World hunger growing again; help needed

The UN Food and Agriculture Organization (FAO) was hoping the downward trend would continue, but it appears that more people are now hungry in 2017. | File photo

In May of 2015 the United Nations commended the news that the number of hungry people in the world had dropped to 795 million, 216 million fewer than in 1990-1992.

The UN Food and Agriculture Organization (FAO) was hoping the downward trend would continue, but it appears that more people are now hungry in 2017.

The number is higher mostly because of food shortfalls in northeastern Nigeria, Somalia, South Sudan and Yemen.

Jose Graziano da Silva, FAO director general, told participants at the organization’s biennial conference in early July, that additional efforts are necessary to respond to the crisis.

“Strong political commitment to eradicate hunger is fundamental but it is not enough,” he said at the Rome conference.

“Hunger will only be defeated if countries translate their pledges into action, especially at national and local levels.”

Graziano da Silva didn’t share data on how many people are now hungry, compared to 2015. That information will be released in a couple of months.

The backslide is depressing news because from 1990 to 2015, roughly a generation, the percentage of undernourished people declined significantly.

In 1990-92 about 23.3 percent of the world was undernourished, based on FAO data.

By 2015 the percentage was 12.9 percent.

South Sudan, which achieved independence from Sudan in 2011, is an example of a country where hunger is on the rise.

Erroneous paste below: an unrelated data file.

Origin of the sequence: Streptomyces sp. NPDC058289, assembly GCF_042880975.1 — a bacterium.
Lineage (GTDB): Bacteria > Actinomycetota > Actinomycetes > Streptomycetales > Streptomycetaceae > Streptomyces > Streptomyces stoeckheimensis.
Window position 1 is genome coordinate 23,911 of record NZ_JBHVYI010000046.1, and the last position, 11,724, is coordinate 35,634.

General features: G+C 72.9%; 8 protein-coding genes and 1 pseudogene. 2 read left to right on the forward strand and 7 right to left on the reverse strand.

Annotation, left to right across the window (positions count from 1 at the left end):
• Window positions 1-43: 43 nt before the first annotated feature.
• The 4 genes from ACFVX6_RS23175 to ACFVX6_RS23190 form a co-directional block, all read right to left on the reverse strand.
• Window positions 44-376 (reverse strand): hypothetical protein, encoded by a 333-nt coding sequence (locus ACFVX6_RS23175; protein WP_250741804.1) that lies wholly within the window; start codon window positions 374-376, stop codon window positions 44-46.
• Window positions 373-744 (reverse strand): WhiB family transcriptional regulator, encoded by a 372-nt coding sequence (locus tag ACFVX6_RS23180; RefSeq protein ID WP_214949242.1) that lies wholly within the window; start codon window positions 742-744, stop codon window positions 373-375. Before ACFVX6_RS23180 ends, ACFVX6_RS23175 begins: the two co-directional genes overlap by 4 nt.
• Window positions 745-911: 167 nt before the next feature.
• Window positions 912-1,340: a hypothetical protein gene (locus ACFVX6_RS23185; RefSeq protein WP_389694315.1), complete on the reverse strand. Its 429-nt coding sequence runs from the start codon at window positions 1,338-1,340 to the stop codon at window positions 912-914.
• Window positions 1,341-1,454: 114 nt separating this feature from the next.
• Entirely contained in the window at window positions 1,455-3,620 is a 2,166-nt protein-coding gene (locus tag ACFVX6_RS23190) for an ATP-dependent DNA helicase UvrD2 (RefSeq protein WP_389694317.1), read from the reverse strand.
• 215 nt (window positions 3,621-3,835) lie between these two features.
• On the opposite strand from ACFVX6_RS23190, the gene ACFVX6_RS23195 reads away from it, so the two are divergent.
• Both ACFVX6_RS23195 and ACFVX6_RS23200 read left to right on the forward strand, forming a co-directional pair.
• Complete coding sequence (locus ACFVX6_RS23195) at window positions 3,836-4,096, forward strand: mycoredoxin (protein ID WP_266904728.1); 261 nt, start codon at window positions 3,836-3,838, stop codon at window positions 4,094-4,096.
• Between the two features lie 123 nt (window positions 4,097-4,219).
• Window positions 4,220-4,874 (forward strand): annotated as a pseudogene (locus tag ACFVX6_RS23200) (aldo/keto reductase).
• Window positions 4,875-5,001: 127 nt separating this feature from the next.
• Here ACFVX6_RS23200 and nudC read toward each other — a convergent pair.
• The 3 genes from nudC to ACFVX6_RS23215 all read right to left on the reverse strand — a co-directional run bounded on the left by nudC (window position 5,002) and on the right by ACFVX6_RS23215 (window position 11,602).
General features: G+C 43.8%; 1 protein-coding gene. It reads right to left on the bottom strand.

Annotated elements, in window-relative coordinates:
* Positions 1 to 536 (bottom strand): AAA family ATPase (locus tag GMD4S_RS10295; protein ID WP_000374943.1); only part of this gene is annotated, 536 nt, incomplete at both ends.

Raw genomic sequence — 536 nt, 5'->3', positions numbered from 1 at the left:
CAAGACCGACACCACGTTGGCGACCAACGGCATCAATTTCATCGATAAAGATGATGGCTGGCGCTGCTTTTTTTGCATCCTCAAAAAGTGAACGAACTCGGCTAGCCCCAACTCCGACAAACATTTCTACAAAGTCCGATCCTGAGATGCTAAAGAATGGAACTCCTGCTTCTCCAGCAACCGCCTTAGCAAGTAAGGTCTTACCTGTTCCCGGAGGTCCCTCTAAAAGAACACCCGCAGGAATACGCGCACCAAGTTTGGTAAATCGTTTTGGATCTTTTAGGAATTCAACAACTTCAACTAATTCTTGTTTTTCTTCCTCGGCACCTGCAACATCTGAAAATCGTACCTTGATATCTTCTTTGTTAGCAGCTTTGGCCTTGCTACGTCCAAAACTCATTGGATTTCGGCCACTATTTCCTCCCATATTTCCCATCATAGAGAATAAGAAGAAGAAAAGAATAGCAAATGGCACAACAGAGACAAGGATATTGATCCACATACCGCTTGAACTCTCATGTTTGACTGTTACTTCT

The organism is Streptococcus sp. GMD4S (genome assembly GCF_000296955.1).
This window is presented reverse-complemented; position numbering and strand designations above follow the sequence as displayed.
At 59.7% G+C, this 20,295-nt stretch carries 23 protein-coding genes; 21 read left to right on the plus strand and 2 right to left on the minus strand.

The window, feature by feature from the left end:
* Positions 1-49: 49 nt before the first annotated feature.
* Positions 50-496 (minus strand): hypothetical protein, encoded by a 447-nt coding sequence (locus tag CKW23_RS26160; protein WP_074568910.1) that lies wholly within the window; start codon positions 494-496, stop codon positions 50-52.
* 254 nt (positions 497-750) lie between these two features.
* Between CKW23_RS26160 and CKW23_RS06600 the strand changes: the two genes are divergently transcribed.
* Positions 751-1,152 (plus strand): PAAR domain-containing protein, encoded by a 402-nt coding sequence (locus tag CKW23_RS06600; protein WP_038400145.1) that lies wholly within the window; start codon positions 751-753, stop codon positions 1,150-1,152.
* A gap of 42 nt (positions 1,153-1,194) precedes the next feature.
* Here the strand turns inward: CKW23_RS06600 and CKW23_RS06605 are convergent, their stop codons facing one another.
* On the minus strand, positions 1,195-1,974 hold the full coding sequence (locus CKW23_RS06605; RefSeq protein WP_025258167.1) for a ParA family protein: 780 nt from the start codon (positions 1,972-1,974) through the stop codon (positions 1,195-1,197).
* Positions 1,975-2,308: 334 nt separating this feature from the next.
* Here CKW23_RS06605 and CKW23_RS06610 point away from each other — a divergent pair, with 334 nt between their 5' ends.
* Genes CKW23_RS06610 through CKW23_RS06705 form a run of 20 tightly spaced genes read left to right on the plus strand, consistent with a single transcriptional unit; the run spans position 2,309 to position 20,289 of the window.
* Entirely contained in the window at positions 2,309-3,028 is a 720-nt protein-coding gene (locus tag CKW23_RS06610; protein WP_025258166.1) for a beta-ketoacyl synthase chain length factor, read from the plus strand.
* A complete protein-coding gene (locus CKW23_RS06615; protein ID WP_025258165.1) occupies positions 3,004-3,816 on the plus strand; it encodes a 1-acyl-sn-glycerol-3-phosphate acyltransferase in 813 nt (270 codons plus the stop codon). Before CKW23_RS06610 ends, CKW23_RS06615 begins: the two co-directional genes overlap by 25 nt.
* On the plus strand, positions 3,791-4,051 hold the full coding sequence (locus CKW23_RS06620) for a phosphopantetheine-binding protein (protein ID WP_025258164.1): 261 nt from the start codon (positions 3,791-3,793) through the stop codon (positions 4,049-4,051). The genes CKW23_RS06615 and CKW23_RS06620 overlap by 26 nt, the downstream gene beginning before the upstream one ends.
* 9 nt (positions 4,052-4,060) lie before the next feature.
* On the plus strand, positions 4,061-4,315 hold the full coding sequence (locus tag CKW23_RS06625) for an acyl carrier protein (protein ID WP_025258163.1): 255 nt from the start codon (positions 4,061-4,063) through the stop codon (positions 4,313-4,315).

The country has been entrenched in a civil war since 2013. This February, the UN said the war and a collapsing economy was causing a famine in parts of South Sudan

Relief Web, which reports on crisis and disasters, said in September of 2015 that 3.9 million people in South Sudan, nearly one in three, were “severely food insecure.”

By July of 2016 the number of severely food insecure people had rise to 4.8 million and was expected to hit five million in 2017.

Refugees from the South Sudan war have relocated to nearby countries, which are also coping with food shortages.

“More than 20 million people in Nigeria, South Sudan, Somalia and Yemen are experiencing famine or are at risk,” the UN Refugee Agency said in April. “The regions in which these countries sit, including the Lake Chad basin, Great Lakes, East, Horn of Africa and Yemen together host well over four million refugees and asylum seekers.”

Graziano da Silva said peace is key to eradicating hunger in the region. But the rest of the world cannot sit idle and wait for peace.

“It is extremely important to ensure that these people have the conditions to continue producing their own food. Vulnerable rural people cannot be left behind, especially youth and women.”

Delegates to the FAO meeting will discuss potential responses to the African famine, from July 3-8 in Rome.


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